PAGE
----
Williams is talking about the make up (ethnic and racial) of NYC and I've also read Susan Straight's "Even" (also available online only to subscribers -- so seek out the print edition). Straight's addressing the racial and ethnic tensions in her area of California (which go beyond that area, as she'd be the first to note, but she's focusing on that area). She's speaking of how the erosion/destruction of the manufacturing base has hurt areas and how we're all at each other's throats. I want to note a paragraph from that:

Students interviewed on TV kept mentioning the overcrowding at their schools, how hard it was to get along when they were all bumping into each other. Overcrowded schools, jails, freeways -- brown and browner and white people working too hard, driving too far, not able to afford housing with breathing space, or not able to work at all in the new high-tech or service economy, sending children to school where they can't find a seat or a book.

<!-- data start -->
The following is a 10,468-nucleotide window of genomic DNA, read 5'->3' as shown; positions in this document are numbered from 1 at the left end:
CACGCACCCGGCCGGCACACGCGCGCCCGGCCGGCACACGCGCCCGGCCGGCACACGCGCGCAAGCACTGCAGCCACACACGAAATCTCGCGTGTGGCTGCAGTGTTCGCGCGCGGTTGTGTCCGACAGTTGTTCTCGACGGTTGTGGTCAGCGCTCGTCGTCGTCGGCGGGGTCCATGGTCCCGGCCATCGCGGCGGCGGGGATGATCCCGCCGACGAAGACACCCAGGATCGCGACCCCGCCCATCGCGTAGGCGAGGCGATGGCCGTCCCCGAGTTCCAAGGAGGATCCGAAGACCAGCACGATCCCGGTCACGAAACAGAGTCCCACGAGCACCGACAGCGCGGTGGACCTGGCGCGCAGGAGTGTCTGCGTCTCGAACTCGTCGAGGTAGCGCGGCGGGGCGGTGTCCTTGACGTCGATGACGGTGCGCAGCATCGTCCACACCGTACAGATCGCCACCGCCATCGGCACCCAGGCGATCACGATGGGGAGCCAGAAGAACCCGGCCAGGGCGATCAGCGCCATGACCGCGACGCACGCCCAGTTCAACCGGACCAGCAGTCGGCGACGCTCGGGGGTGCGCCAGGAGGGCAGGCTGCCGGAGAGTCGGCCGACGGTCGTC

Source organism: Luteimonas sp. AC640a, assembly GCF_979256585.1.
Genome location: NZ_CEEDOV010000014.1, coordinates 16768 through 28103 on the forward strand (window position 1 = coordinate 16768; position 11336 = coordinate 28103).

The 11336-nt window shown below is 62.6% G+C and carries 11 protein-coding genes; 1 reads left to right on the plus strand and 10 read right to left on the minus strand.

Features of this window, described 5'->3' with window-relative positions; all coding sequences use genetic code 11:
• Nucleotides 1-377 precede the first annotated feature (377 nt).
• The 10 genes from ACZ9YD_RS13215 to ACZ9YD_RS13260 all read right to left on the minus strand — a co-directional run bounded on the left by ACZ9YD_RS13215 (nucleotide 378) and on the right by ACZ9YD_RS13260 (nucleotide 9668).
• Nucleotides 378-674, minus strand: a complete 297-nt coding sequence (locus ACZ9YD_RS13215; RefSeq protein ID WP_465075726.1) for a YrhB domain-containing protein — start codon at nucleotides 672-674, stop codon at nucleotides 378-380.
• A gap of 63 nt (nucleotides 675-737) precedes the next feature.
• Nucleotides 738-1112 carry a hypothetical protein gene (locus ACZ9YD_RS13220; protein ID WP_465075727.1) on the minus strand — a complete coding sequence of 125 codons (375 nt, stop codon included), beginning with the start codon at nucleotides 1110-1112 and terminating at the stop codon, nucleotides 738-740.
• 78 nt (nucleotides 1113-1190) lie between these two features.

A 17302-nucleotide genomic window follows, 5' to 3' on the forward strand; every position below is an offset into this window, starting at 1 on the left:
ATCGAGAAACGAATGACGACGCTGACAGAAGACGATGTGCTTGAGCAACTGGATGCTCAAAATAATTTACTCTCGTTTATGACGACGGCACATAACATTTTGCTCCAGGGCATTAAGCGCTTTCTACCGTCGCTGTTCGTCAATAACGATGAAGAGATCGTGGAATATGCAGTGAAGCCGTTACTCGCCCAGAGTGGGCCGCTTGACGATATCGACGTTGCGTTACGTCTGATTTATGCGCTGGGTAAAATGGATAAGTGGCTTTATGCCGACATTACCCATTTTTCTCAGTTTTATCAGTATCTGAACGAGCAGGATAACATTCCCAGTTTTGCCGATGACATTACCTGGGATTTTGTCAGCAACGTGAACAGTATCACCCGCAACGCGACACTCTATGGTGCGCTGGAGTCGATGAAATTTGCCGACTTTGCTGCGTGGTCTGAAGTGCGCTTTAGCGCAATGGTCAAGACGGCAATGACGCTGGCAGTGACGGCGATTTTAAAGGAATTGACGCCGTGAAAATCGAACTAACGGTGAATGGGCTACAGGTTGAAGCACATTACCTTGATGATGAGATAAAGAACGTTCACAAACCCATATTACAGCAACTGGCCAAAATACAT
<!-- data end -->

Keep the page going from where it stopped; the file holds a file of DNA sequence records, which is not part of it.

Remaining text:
Straight notes the overcrowding and lack of space (which is why we should be fighting to preserve our public commons, not privatize them) throughout this article. And I believe she makes the point that with everyone packed on top of everyone else (in a really bad economy), tensions rise even higher.

So what's my point?

Williams is making the point that callers to NYC radio (white) want their fellow citizens spied on or searched. (Any group but they're own.) And I'm just wondering what other factors contribute to that. I think Straight's making solid points (re: economics, overcrowding, et al).

But I kept coming back to Williams use of quotation marks around "homeland."

And started thinking about the terror people have spoken to me of feeling in the months after September 11th when they'd hear a plane pass over. What that reminded me of was the fear in the fifties. The bomb shelters. The duck and cover drills.